West Virginia Football: The Sky's the Limit for the Mountaineers

Oliver Crawford IIICorrespondent IIIJanuary 12, 2012

Geno Smith and Dana Holgorsen make one heck of a combination.
Geno Smith and Dana Holgorsen make one heck of a combination.J. Meric/Getty Images

I have been on a bit of a hiatus, but with all the news surrounding the Mountaineers football program in recent weeks, I couldn't afford to bite my tongue any longer.

I’m sure you’re familiar with several of the Clemson Tigers jokes that have been floating around the Mountaineers fanbase, referring to the 70-33 beatdown of the ACC champ in the Discover Orange Bowl.

Overall, morale in the Mountain State is at its highest since he who must not be named (Rich Rodriguez) roamed the sidelines.

Players on the offensive side of the ball have finally bought into young head coach Dana Holgorsen’s system, and the result has been impressive, including ending the season with four consecutive wins.

Concluding the bowl season, QB Geno Smith and star RB/WR Tavon Austin made the All-Bowl team as a tribute to their fantastic performances in Miami. 

In years past, the Mountaineers were known for their lethal running attack that featured WVU greats such as Pat White, Steve Slaton and Noel Devine. In Holgorsen’s offense, the passing game is king.

Smith showed that he is more than capable of excelling in this offense.

In 2012, the Miramar, Florida native will likely be an early candidate for the Heisman Trophy. This season the WVU QB was fantastic, tossing for 4,385 yards and 31 TDs. Mountaineers fans should be very excited for year two in the “air-raid” passing attack as many of the skilled players such as Tavon Austin, Stedman Bailey, Dustin Garrison and Shawne Alston will return.

MIAMI GARDENS, FL - JANUARY 04:  J.D. Woods #81 of the West Virginia Mountaineers celebrates after they won 70-33 against the Clemson Tigers during the Discover Orange Bowl at Sun Life Stadium on January 4, 2012 in Miami Gardens, Florida.  (Photo by Stree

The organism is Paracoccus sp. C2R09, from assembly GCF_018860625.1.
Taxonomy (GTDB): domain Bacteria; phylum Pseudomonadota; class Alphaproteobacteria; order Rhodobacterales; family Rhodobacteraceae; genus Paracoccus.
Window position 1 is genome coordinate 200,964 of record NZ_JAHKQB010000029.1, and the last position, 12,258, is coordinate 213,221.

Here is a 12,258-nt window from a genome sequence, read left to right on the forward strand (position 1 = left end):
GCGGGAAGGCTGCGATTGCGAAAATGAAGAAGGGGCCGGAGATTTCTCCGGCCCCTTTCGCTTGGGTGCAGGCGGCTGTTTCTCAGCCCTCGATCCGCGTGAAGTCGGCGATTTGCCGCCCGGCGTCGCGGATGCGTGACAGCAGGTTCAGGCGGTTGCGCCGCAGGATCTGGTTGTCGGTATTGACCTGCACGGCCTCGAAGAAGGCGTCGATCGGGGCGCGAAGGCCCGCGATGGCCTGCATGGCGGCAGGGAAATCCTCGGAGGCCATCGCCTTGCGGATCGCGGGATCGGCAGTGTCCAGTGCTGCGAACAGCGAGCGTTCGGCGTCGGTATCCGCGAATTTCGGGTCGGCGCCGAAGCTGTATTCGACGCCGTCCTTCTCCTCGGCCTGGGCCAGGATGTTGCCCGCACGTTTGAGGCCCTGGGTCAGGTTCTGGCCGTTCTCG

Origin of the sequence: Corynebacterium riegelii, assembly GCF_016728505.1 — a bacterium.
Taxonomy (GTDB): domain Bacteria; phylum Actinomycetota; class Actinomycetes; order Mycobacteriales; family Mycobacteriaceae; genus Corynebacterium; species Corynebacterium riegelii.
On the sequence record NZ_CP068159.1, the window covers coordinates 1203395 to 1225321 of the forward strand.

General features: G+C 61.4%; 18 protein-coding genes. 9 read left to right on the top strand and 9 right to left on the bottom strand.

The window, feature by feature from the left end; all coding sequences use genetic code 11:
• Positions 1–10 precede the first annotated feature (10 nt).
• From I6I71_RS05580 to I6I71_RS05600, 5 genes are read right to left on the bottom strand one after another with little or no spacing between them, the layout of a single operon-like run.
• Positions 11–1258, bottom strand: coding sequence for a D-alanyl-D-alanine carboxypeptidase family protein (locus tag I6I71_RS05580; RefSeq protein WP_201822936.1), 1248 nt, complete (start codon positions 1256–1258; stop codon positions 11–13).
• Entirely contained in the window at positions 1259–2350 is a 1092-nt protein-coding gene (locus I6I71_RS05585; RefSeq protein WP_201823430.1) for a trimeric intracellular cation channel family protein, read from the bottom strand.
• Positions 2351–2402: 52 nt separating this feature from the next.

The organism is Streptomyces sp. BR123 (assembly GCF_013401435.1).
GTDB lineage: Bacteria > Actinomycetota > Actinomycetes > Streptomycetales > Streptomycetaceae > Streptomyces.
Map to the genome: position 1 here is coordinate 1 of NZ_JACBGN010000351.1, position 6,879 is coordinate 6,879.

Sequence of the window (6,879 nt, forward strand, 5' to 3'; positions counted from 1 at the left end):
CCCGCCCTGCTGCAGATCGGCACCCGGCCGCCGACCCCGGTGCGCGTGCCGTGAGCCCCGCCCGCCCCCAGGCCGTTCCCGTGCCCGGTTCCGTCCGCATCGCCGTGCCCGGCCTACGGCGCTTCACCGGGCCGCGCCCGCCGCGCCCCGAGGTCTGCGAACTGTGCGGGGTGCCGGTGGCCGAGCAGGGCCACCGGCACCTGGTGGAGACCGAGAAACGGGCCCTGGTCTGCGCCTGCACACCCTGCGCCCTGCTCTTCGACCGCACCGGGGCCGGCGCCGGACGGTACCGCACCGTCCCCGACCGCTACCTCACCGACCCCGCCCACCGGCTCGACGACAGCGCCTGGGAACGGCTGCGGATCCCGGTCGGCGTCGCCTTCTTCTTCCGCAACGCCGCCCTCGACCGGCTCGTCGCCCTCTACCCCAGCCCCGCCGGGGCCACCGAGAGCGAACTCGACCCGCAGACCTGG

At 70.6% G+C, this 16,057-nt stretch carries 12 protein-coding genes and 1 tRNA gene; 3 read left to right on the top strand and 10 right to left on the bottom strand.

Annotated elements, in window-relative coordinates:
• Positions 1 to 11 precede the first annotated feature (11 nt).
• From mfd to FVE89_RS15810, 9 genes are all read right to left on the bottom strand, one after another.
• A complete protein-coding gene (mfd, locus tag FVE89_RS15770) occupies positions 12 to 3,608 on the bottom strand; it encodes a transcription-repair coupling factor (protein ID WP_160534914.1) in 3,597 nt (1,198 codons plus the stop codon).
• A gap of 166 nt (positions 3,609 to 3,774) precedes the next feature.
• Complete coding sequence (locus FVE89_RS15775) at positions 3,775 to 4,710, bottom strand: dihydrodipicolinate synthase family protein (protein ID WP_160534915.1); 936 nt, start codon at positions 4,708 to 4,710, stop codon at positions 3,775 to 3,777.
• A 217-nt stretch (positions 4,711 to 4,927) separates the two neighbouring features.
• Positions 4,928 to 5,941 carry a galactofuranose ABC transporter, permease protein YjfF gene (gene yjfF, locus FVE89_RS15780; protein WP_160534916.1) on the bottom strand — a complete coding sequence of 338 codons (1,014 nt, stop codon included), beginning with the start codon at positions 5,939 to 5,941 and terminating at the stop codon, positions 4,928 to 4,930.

Streeter Lecka/Getty Images

One thing that is changing in Morgantown is the overall atmosphere of the program—particularly on the defensive side of the ball. Now missing are what the fans affectionately call the “Good Ole Boys."


This group refers to several departed coaches such as current Marshall head coach Doc Holliday and members of the newly-appointed defensive staff at Arizona, Jeff Casteel (defensive coordinator) and longtime assistant, Bill Kerlawich; out with the 3-3-5 stack and in with what will either be a 3-4 or 4-3 defensive scheme.

In the past 24 hours, the Mountaineers program has taken a drastic turn towards what I believe will be a very bright future.

According to The Tulsa World, longtime Oklahoma State assistant Joe DeForest is leaving the Oklahoma State program to join the West Virginia staff as the defensive coordinator or co-defensive coordinator.. The newest member of the Mountaineers staff has a very impressive resume, working with both Les Miles and Mike Gundy over the past decade.

More importantly, DeForest is known as one of the top recruiters in the country, and with the impending move to the Big 12 nearing closer, this addition will be huge.

Who will be the other defensive coordinator? Well, it depends on who you ask.

Names floating around are former Houston Cougars and Dallas Cowboys defensive coordinator Brian Stewart, former Miami Hurricanes head coach Randy Shannon and defensive coordinator Brent Venables from the Oklahoma Sooners. According to the latest Tulsa World report, Venables has been offered a defensive coordinator position at West Virginia but has not decided whether he will take the job.

Whichever coach Dana Holgorsen and Athletic Director Oliver Luck choose will be an upgrade in my opinion. Don’t get me wrong, Jeff Casteel is an outstanding defensive mind and he has brought tremendous success to WVU, but one factor that many overlook is the unorthodox scheme that he runs.


Sure, it is effective, but there is also a very steep learning curve when players arrive on campus.

Many high school football programs do not run the 3-3-5, so when these players first arrive they are forced to learn an entirely new system. Any of the three coaches I have mentioned have very impressive track records, and this will allow the Mountaineers to recruit impact players on defense.

What I know for certain is the time is now.

With Penn State going through a very difficult time, Pitt seeming to be a revolving door for coaches and Ohio State being hammered by the NCAA, WVU and the coaching staff will have the opportunity to take full advantage.

I feel I share the same sentiment as many Mountaineers fans when I say, “Bring on the Big 12 in 2012!”